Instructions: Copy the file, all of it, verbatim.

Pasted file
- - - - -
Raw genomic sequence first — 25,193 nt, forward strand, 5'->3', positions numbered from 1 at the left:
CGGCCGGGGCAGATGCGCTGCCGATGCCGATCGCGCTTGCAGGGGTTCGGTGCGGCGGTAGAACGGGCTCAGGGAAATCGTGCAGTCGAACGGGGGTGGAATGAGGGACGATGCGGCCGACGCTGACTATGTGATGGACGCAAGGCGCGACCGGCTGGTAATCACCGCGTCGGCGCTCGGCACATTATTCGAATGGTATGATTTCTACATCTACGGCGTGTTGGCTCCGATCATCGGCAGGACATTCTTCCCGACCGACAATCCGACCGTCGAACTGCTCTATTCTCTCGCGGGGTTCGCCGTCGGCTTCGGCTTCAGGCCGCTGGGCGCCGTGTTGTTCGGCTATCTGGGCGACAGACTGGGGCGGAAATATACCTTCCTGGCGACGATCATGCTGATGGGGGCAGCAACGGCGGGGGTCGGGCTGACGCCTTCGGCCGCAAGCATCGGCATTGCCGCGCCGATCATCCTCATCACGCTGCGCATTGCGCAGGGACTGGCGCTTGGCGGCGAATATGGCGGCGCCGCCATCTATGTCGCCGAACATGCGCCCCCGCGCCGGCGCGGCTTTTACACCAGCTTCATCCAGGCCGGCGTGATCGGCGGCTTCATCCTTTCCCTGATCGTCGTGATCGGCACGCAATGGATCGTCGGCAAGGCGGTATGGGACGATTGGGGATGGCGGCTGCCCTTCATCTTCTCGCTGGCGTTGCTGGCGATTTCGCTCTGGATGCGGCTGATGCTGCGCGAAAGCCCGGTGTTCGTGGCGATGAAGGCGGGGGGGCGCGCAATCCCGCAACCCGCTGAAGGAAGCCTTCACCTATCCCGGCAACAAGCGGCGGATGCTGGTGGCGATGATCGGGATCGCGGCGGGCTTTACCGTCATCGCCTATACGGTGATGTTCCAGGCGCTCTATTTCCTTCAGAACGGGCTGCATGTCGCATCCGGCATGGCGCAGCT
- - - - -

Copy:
Raw genomic sequence first — 25,193 nt, forward strand, 5'->3', positions numbered from 1 at the left:
CGGCCGGGGCAGATGCGCTGCCGATGCCGATCGCGCTTGCAGGGGTTCGGTGCGGCGGTAGAACGGGCTCAGGGAAATCGTGCAGTCGAACGGGGGTGGAATGAGGGACGATGCGGCCGACGCTGACTATGTGATGGACGCAAGGCGCGACCGGCTGGTAATCACCGCGTCGGCGCTCGGCACATTATTCGAATGGTATGATTTCTACATCTACGGCGTGTTGGCTCCGATCATCGGCAGGACATTCTTCCCGACCGACAATCCGACCGTCGAACTGCTCTATTCTCTCGCGGGGTTCGCCGTCGGCTTCGGCTTCAGGCCGCTGGGCGCCGTGTTGTTCGGCTATCTGGGCGACAGACTGGGGCGGAAATATACCTTCCTGGCGACGATCATGCTGATGGGGGCAGCAACGGCGGGGGTCGGGCTGACGCCTTCGGCCGCAAGCATCGGCATTGCCGCGCCGATCATCCTCATCACGCTGCGCATTGCGCAGGGACTGGCGCTTGGCGGCGAATATGGCGGCGCCGCCATCTATGTCGCCGAACATGCGCCCCCGCGCCGGCGCGGCTTTTACACCAGCTTCATCCAGGCCGGCGTGATCGGCGGCTTCATCCTTTCCCTGATCGTCGTGATCGGCACGCAATGGATCGTCGGCAAGGCGGTATGGGACGATTGGGGATGGCGGCTGCCCTTCATCTTCTCGCTGGCGTTGCTGGCGATTTCGCTCTGGATGCGGCTGATGCTGCGCGAAAGCCCGGTGTTCGTGGCGATGAAGGCGGGGGGGCGCGCAATCCCGCAACCCGCTGAAGGAAGCCTTCACCTATCCCGGCAACAAGCGGCGGATGCTGGTGGCGATGATCGGGATCGCGGCGGGCTTTACCGTCATCGCCTATACGGTGATGTTCCAGGCGCTCTATTTCCTTCAGAACGGGCTGCATGTCGCATCCGGCATGGCGCAGCT